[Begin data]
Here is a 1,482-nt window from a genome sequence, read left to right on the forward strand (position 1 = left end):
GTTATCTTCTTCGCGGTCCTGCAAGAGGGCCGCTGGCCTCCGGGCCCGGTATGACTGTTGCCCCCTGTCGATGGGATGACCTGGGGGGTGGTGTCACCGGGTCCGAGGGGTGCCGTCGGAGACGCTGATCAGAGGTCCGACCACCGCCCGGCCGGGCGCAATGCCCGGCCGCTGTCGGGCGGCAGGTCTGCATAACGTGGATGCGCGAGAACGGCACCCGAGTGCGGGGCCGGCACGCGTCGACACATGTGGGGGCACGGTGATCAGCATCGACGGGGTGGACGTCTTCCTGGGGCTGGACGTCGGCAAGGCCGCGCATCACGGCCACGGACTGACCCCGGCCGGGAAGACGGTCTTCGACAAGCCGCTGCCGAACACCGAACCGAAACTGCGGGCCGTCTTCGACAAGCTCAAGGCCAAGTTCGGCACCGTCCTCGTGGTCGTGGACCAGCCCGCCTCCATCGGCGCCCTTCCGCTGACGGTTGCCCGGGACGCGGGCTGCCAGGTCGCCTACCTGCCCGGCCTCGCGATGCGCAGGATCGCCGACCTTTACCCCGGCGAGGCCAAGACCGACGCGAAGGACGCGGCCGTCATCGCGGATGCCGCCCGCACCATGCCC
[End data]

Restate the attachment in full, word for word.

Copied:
Here is a 1,482-nt window from a genome sequence, read left to right on the forward strand (position 1 = left end):
GTTATCTTCTTCGCGGTCCTGCAAGAGGGCCGCTGGCCTCCGGGCCCGGTATGACTGTTGCCCCCTGTCGATGGGATGACCTGGGGGGTGGTGTCACCGGGTCCGAGGGGTGCCGTCGGAGACGCTGATCAGAGGTCCGACCACCGCCCGGCCGGGCGCAATGCCCGGCCGCTGTCGGGCGGCAGGTCTGCATAACGTGGATGCGCGAGAACGGCACCCGAGTGCGGGGCCGGCACGCGTCGACACATGTGGGGGCACGGTGATCAGCATCGACGGGGTGGACGTCTTCCTGGGGCTGGACGTCGGCAAGGCCGCGCATCACGGCCACGGACTGACCCCGGCCGGGAAGACGGTCTTCGACAAGCCGCTGCCGAACACCGAACCGAAACTGCGGGCCGTCTTCGACAAGCTCAAGGCCAAGTTCGGCACCGTCCTCGTGGTCGTGGACCAGCCCGCCTCCATCGGCGCCCTTCCGCTGACGGTTGCCCGGGACGCGGGCTGCCAGGTCGCCTACCTGCCCGGCCTCGCGATGCGCAGGATCGCCGACCTTTACCCCGGCGAGGCCAAGACCGACGCGAAGGACGCGGCCGTCATCGCGGATGCCGCCCGCACCATGCCC